June 11, 2014 7:42 pm
Updated: June 11, 2014 7:54 pm

UPDATE: Teachers in Hope refuse to enter school over seismic safety concerns


Teachers at C.E. Barry Intermediate School in Hope refused to enter the school Tuesday morning over seismic safety concerns.

On Monday night, the district held an open house regarding the future of the school.

School District Superintendent Karen Nelson says trustees discussed the safety of the school and whether they would have students back at school in the fall.

Nelson says the teachers showed up at the school this morning, but did not enter the building because they were concerned about seismic safety.

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The school district claims parents have been contacted and students were sent home for the day.

“All of the parents were called as soon as possible, and the students were sent home, because we could not provide proper supervision,” says Nelson.

But after the story was published on Tuesday, some parents told Global News they were never contacted.

Kathy Turner, whose daughter goes to Grade 7, says her child along with other students was told to leave the school ground.

“People were scrambling all over town to figure out where our kids were, how do we find them and then when I called the school, the only thing they could tell me was that all parents were notified. I can assure you, I was not notified,” she says.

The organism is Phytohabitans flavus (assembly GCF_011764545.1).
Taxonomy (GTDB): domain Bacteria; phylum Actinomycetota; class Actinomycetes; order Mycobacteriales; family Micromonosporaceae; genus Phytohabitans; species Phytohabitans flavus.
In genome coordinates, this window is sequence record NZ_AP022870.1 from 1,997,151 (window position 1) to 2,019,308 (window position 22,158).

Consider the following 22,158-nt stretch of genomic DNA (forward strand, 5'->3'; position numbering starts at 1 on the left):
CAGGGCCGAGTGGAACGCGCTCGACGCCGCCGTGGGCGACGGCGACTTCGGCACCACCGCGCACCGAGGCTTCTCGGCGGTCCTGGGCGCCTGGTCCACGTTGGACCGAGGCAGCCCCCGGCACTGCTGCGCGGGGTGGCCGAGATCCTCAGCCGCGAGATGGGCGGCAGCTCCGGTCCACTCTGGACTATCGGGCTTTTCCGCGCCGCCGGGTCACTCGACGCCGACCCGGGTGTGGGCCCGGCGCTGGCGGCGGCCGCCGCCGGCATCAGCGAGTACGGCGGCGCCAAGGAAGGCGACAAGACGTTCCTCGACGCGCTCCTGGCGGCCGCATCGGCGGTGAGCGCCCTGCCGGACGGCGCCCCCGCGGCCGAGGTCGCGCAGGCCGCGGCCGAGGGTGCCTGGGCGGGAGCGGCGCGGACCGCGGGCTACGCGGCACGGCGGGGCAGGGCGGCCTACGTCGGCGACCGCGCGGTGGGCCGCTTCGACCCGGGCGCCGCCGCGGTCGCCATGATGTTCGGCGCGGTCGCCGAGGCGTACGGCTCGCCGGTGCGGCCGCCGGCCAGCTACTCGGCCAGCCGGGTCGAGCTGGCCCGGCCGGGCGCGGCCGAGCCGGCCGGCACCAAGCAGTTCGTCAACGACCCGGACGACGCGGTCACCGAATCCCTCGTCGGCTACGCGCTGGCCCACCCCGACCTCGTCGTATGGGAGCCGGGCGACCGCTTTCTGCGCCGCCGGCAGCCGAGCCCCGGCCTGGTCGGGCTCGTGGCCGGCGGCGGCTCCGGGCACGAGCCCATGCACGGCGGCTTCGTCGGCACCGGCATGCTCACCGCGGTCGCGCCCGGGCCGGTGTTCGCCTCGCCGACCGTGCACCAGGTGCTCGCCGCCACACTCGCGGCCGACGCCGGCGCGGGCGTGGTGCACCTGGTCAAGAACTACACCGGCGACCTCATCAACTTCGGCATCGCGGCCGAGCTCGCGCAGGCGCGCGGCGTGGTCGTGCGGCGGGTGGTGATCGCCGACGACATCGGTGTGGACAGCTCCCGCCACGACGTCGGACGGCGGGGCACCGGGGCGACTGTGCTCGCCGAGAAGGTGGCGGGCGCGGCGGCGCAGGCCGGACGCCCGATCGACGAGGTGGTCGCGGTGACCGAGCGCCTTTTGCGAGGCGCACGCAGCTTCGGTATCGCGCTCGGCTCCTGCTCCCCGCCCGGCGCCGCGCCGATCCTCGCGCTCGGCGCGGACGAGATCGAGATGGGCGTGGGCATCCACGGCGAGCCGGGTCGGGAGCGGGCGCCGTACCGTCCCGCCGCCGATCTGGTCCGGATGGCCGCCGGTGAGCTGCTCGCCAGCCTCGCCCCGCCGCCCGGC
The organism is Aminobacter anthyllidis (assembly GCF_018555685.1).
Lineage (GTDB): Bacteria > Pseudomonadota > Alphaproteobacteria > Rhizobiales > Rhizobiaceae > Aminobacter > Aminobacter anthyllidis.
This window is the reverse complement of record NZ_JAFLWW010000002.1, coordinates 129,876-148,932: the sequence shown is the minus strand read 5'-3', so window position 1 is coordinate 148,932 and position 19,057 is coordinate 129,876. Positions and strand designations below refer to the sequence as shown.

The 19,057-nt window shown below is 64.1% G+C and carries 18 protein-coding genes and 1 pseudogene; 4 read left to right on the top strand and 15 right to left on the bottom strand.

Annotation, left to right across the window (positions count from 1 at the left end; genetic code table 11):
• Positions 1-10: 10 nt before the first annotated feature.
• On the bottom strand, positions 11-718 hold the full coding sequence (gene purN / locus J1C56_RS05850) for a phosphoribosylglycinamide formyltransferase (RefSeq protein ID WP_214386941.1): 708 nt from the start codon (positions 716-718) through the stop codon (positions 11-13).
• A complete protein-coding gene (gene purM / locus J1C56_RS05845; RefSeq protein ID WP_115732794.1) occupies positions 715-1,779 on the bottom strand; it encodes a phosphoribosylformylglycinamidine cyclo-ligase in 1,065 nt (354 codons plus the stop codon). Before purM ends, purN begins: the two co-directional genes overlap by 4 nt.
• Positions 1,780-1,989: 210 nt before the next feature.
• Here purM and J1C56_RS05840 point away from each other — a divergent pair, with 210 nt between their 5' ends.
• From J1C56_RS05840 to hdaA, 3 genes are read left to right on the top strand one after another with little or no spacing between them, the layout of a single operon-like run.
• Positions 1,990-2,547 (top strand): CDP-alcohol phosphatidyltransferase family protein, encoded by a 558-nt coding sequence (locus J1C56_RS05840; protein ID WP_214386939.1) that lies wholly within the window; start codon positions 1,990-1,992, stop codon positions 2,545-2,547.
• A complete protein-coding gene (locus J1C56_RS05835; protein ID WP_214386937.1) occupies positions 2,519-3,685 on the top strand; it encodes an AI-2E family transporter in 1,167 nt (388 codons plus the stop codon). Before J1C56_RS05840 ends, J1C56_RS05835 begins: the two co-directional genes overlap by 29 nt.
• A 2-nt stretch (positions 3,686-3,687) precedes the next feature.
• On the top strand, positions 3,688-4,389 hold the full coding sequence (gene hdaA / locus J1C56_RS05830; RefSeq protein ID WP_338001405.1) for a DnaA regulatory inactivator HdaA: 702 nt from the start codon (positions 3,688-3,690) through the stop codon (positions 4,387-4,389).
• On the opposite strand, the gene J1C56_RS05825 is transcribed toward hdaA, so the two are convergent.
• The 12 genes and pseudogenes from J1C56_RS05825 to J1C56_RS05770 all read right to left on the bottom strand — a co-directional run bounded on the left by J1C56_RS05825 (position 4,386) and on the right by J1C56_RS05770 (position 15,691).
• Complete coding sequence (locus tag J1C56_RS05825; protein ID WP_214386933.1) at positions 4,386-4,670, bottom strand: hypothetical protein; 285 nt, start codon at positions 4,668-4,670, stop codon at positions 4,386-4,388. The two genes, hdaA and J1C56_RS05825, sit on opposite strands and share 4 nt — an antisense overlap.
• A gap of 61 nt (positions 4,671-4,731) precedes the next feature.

Turner says her daughter is a bus student and there was no way for her to get back home outside Hope on her own.

On May 27, the education board at District 78 passed the motion “to seek input from parents, staff and community in consideration of the closure of C.E. Barry Intermediate School due to seismic mitigation required for the school.”

The letter to parents and staff says, “in 2012, the Ministry of Education announced a seismic upgrade to C.E. Barry Intermediate School as it was identified as a high risk school in the event of an earthquake. Subsequently, the district had to provide evidence of the costs and needs for the upgrade. Unfortunately, due to the continued enrolment decline in the district and the excess space available, the Ministry of Education requested that alternatives be explored that are more cost effective.”

Nelson says the school is over 40 years old and has been safe all along.

Today, the school was closed because of the rotating strike action, but the school district announced that effective Thursday, it has made the decision to move students to other schools in the area for the remainder of the school year due to safety concerns.

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